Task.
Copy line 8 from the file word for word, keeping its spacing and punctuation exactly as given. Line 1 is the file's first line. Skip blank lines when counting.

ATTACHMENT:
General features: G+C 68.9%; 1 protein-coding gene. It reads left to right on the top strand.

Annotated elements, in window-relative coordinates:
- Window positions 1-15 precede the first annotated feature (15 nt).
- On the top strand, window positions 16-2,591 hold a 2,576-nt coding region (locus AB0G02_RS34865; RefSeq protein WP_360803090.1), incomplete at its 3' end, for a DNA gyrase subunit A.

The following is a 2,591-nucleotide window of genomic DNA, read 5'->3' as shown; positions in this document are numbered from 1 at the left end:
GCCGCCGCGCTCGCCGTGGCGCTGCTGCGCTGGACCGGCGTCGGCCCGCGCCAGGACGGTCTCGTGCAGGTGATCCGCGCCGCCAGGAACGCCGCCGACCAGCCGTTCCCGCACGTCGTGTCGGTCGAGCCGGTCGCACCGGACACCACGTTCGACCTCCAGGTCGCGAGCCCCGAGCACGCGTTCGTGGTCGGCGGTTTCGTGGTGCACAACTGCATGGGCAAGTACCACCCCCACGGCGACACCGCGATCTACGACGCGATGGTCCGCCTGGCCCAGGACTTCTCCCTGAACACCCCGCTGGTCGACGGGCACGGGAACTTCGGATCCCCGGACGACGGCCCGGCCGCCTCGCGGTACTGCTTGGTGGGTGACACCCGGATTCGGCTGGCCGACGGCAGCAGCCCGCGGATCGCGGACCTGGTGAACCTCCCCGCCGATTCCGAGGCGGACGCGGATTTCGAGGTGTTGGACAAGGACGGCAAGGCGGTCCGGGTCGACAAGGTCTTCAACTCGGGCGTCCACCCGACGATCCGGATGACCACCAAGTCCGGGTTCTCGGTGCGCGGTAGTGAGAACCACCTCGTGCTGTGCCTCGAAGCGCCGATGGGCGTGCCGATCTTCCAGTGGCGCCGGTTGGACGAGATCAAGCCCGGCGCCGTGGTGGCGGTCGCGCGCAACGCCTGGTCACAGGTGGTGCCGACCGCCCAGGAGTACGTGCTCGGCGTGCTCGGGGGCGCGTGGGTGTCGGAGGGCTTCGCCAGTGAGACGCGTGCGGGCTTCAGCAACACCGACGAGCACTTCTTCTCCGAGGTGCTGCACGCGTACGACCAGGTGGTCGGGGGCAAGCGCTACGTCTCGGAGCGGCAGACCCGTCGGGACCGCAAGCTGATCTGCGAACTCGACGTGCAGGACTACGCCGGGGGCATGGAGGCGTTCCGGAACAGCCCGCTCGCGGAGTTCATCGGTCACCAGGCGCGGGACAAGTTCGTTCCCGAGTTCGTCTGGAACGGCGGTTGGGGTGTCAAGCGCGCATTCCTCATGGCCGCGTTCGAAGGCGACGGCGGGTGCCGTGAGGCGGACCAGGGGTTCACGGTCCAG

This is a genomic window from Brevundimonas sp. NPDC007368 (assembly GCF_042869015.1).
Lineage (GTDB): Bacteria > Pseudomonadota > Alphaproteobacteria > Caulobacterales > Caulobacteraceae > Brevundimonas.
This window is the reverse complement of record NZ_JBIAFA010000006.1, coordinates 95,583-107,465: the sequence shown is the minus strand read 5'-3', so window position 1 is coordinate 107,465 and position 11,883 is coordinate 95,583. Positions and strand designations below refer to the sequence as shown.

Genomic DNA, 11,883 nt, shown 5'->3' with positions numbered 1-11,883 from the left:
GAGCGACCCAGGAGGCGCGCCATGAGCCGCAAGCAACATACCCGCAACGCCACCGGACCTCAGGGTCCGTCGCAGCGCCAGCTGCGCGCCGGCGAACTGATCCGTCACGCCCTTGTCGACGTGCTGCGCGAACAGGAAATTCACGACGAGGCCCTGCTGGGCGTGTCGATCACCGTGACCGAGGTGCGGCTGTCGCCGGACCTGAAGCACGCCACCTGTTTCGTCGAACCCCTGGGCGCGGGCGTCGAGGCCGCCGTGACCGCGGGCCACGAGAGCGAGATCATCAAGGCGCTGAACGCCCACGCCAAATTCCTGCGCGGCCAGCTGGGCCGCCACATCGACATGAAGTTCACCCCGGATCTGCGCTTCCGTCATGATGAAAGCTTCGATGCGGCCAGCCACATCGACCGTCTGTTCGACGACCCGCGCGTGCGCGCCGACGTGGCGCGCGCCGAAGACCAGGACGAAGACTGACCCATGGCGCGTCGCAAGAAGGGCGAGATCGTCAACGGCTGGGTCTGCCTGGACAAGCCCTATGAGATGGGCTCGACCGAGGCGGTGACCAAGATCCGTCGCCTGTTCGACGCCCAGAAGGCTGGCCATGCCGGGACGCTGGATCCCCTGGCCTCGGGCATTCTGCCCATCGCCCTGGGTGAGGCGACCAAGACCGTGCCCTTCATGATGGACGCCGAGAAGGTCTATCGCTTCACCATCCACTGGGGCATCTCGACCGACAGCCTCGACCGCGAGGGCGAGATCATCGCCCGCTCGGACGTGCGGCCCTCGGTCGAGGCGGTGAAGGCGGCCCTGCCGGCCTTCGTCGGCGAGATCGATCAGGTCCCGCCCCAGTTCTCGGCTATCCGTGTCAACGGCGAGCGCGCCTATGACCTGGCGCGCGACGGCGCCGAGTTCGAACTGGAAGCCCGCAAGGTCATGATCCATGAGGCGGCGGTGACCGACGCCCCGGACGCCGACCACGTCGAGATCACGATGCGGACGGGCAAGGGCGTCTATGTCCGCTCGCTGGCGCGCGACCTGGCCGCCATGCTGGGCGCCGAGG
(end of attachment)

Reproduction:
Lineage (GTDB): Bacteria > Pseudomonadota > Alphaproteobacteria > Caulobacterales > Caulobacteraceae > Brevundimonas.